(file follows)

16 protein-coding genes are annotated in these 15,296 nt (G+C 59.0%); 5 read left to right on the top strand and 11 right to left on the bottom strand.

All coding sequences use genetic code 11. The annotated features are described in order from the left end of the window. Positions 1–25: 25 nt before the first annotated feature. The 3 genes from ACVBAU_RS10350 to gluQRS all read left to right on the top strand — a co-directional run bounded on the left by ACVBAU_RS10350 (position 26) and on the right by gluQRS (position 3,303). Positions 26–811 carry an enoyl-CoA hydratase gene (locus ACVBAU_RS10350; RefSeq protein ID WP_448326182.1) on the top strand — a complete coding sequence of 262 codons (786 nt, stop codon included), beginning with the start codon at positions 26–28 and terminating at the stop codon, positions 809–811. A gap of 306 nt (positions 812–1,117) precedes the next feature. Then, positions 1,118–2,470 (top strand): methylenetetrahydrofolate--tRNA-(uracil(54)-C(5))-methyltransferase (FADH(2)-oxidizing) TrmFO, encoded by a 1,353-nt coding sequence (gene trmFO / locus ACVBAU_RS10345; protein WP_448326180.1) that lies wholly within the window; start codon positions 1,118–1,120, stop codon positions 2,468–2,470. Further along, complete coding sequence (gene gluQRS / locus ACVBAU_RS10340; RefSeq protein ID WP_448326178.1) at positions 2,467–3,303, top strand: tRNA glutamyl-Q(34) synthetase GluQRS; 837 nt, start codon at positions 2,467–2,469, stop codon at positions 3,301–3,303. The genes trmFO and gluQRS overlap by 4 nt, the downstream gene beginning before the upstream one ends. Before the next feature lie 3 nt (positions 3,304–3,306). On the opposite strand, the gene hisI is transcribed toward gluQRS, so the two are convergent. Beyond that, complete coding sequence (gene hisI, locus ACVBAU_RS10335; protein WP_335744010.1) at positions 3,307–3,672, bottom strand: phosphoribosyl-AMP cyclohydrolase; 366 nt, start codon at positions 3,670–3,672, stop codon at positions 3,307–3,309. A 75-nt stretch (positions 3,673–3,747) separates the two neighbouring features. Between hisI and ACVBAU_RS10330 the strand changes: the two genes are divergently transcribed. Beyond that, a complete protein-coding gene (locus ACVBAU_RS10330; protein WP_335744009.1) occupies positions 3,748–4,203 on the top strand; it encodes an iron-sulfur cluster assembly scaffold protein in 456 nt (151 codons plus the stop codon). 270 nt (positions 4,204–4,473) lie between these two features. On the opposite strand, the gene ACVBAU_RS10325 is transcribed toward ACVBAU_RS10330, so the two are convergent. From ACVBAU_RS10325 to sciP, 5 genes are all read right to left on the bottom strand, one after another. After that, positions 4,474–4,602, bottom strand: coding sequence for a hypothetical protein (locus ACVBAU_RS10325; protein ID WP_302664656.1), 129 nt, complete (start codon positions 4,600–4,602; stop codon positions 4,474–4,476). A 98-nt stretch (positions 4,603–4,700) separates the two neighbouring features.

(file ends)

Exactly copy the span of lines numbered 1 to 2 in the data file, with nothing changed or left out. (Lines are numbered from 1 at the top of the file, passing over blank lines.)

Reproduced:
16 protein-coding genes are annotated in these 15,296 nt (G+C 59.0%); 5 read left to right on the top strand and 11 right to left on the bottom strand.

All coding sequences use genetic code 11. The annotated features are described in order from the left end of the window. Positions 1–25: 25 nt before the first annotated feature. The 3 genes from ACVBAU_RS10350 to gluQRS all read left to right on the top strand — a co-directional run bounded on the left by ACVBAU_RS10350 (position 26) and on the right by gluQRS (position 3,303). Positions 26–811 carry an enoyl-CoA hydratase gene (locus ACVBAU_RS10350; RefSeq protein ID WP_448326182.1) on the top strand — a complete coding sequence of 262 codons (786 nt, stop codon included), beginning with the start codon at positions 26–28 and terminating at the stop codon, positions 809–811. A gap of 306 nt (positions 812–1,117) precedes the next feature. Then, positions 1,118–2,470 (top strand): methylenetetrahydrofolate--tRNA-(uracil(54)-C(5))-methyltransferase (FADH(2)-oxidizing) TrmFO, encoded by a 1,353-nt coding sequence (gene trmFO / locus ACVBAU_RS10345; protein WP_448326180.1) that lies wholly within the window; start codon positions 1,118–1,120, stop codon positions 2,468–2,470. Further along, complete coding sequence (gene gluQRS / locus ACVBAU_RS10340; RefSeq protein ID WP_448326178.1) at positions 2,467–3,303, top strand: tRNA glutamyl-Q(34) synthetase GluQRS; 837 nt, start codon at positions 2,467–2,469, stop codon at positions 3,301–3,303. The genes trmFO and gluQRS overlap by 4 nt, the downstream gene beginning before the upstream one ends. Before the next feature lie 3 nt (positions 3,304–3,306). On the opposite strand, the gene hisI is transcribed toward gluQRS, so the two are convergent. Beyond that, complete coding sequence (gene hisI, locus ACVBAU_RS10335; protein WP_335744010.1) at positions 3,307–3,672, bottom strand: phosphoribosyl-AMP cyclohydrolase; 366 nt, start codon at positions 3,670–3,672, stop codon at positions 3,307–3,309. A 75-nt stretch (positions 3,673–3,747) separates the two neighbouring features. Between hisI and ACVBAU_RS10330 the strand changes: the two genes are divergently transcribed. Beyond that, a complete protein-coding gene (locus ACVBAU_RS10330; protein WP_335744009.1) occupies positions 3,748–4,203 on the top strand; it encodes an iron-sulfur cluster assembly scaffold protein in 456 nt (151 codons plus the stop codon). 270 nt (positions 4,204–4,473) lie between these two features. On the opposite strand, the gene ACVBAU_RS10325 is transcribed toward ACVBAU_RS10330, so the two are convergent. From ACVBAU_RS10325 to sciP, 5 genes are all read right to left on the bottom strand, one after another. After that, positions 4,474–4,602, bottom strand: coding sequence for a hypothetical protein (locus ACVBAU_RS10325; protein ID WP_302664656.1), 129 nt, complete (start codon positions 4,600–4,602; stop codon positions 4,474–4,476). A 98-nt stretch (positions 4,603–4,700) separates the two neighbouring features.